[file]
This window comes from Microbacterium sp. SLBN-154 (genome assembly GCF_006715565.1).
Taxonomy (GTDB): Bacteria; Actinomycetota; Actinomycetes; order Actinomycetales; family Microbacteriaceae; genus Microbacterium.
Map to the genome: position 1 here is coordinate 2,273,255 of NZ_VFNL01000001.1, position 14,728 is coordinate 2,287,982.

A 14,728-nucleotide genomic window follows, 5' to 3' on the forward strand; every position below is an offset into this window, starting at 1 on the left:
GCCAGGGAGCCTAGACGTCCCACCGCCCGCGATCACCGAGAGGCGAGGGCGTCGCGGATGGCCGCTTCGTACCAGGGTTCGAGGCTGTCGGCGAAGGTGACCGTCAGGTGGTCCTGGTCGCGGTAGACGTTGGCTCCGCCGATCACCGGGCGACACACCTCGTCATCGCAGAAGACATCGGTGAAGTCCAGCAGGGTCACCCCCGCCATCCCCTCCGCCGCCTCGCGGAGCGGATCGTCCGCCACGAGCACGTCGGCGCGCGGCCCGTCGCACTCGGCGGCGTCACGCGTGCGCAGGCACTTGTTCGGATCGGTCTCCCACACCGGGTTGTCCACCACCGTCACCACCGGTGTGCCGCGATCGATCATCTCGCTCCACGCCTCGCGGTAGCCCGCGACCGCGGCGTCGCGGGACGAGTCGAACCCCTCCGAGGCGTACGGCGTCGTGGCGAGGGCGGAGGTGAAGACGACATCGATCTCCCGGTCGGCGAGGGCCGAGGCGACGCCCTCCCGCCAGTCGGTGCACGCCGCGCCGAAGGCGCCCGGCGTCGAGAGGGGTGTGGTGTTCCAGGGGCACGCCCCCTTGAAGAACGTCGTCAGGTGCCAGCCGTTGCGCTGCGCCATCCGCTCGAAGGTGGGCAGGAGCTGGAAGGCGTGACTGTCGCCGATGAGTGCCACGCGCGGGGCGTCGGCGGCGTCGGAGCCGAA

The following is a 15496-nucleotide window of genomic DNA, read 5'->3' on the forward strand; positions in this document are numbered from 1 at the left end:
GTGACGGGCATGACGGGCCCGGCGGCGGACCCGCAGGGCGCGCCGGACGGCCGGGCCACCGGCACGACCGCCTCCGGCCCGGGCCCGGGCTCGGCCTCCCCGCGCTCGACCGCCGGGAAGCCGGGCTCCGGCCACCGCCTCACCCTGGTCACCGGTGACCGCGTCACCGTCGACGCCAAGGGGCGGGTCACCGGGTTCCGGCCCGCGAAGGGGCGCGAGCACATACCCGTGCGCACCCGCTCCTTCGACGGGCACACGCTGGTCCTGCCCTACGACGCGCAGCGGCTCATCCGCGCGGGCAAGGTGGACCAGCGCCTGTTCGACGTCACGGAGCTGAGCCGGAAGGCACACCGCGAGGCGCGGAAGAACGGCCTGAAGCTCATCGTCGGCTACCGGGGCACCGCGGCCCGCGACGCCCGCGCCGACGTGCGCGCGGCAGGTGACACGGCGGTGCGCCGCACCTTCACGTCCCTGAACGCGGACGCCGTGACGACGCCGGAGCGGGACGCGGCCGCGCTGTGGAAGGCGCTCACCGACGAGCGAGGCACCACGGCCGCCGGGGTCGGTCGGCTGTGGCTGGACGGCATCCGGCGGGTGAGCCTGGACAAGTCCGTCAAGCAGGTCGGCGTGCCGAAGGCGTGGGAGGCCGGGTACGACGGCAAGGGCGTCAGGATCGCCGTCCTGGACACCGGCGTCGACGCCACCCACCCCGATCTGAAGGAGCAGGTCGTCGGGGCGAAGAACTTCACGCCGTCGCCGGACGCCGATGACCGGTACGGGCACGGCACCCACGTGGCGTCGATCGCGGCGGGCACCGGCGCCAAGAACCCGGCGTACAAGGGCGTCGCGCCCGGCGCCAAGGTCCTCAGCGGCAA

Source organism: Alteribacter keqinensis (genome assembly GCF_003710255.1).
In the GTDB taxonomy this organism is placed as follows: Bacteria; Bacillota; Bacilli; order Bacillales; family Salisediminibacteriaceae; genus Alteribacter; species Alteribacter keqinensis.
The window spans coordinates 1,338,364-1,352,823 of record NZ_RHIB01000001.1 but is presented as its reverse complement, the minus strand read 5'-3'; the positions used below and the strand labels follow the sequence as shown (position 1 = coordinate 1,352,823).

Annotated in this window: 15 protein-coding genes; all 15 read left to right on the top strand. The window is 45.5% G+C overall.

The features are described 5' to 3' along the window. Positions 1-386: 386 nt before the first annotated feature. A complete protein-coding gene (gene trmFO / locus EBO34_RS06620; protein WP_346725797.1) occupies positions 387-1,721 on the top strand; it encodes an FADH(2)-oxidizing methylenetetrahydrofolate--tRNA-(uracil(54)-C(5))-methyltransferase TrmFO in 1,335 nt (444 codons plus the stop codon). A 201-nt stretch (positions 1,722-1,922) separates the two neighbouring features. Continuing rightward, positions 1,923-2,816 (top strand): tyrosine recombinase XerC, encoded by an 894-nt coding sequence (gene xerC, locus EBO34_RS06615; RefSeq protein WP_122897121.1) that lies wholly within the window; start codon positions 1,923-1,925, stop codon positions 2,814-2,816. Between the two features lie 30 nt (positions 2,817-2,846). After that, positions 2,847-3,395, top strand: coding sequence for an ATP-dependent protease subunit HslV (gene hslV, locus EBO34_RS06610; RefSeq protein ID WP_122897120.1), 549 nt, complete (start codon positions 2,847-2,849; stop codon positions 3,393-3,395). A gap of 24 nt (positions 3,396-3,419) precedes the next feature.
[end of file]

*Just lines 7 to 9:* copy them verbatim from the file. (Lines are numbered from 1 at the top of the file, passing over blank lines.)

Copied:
GTGACGGGCATGACGGGCCCGGCGGCGGACCCGCAGGGCGCGCCGGACGGCCGGGCCACCGGCACGACCGCCTCCGGCCCGGGCCCGGGCTCGGCCTCCCCGCGCTCGACCGCCGGGAAGCCGGGCTCCGGCCACCGCCTCACCCTGGTCACCGGTGACCGCGTCACCGTCGACGCCAAGGGGCGGGTCACCGGGTTCCGGCCCGCGAAGGGGCGCGAGCACATACCCGTGCGCACCCGCTCCTTCGACGGGCACACGCTGGTCCTGCCCTACGACGCGCAGCGGCTCATCCGCGCGGGCAAGGTGGACCAGCGCCTGTTCGACGTCACGGAGCTGAGCCGGAAGGCACACCGCGAGGCGCGGAAGAACGGCCTGAAGCTCATCGTCGGCTACCGGGGCACCGCGGCCCGCGACGCCCGCGCCGACGTGCGCGCGGCAGGTGACACGGCGGTGCGCCGCACCTTCACGTCCCTGAACGCGGACGCCGTGACGACGCCGGAGCGGGACGCGGCCGCGCTGTGGAAGGCGCTCACCGACGAGCGAGGCACCACGGCCGCCGGGGTCGGTCGGCTGTGGCTGGACGGCATCCGGCGGGTGAGCCTGGACAAGTCCGTCAAGCAGGTCGGCGTGCCGAAGGCGTGGGAGGCCGGGTACGACGGCAAGGGCGTCAGGATCGCCGTCCTGGACACCGGCGTCGACGCCACCCACCCCGATCTGAAGGAGCAGGTCGTCGGGGCGAAGAACTTCACGCCGTCGCCGGACGCCGATGACCGGTACGGGCACGGCACCCACGTGGCGTCGATCGCGGCGGGCACCGGCGCCAAGAACCCGGCGTACAAGGGCGTCGCGCCCGGCGCCAAGGTCCTCAGCGGCAA

Source organism: Alteribacter keqinensis (genome assembly GCF_003710255.1).
In the GTDB taxonomy this organism is placed as follows: Bacteria; Bacillota; Bacilli; order Bacillales; family Salisediminibacteriaceae; genus Alteribacter; species Alteribacter keqinensis.